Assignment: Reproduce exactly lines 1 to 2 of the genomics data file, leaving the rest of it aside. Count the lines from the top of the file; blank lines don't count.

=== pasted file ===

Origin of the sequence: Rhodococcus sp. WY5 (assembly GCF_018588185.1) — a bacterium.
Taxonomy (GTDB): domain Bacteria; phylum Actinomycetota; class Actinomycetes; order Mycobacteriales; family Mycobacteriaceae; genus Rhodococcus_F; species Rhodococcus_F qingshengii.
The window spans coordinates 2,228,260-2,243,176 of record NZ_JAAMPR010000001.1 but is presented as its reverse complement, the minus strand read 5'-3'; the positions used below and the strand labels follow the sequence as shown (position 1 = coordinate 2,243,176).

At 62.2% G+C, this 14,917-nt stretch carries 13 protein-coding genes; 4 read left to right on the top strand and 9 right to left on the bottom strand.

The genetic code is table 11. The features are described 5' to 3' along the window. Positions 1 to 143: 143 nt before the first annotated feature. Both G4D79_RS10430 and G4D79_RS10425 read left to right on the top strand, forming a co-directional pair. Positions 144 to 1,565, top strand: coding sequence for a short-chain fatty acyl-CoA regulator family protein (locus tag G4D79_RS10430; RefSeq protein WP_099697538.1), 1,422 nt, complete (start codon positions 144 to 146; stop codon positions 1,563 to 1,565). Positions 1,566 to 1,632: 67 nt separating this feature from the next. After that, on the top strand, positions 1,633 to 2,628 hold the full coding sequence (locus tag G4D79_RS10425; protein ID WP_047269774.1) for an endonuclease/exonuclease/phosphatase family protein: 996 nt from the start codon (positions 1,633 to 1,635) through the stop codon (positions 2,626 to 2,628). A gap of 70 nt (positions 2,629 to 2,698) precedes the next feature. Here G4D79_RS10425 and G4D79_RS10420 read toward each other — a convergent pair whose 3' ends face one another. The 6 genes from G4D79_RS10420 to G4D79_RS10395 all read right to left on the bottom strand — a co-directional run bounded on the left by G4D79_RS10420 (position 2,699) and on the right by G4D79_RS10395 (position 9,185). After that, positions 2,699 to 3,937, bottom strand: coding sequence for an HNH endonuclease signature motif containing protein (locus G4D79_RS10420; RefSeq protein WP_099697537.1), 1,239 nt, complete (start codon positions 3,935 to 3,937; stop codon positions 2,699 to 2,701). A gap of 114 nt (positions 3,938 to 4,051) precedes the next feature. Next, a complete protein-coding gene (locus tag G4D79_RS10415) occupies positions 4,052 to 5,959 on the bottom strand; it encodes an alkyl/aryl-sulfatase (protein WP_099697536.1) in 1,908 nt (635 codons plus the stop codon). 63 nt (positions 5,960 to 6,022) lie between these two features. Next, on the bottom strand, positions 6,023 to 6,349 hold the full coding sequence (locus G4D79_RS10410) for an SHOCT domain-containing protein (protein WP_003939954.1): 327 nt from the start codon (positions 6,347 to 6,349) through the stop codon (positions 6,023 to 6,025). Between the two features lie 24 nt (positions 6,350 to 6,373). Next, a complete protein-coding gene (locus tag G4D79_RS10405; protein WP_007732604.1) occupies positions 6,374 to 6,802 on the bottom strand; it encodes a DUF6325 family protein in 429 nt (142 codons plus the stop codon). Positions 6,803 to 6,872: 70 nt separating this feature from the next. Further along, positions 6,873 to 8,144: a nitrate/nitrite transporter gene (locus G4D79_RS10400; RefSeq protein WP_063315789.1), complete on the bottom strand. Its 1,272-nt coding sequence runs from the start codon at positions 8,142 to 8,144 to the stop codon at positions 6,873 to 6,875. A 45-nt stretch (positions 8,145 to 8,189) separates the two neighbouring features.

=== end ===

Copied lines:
Origin of the sequence: Rhodococcus sp. WY5 (assembly GCF_018588185.1) — a bacterium.
Taxonomy (GTDB): domain Bacteria; phylum Actinomycetota; class Actinomycetes; order Mycobacteriales; family Mycobacteriaceae; genus Rhodococcus_F; species Rhodococcus_F qingshengii.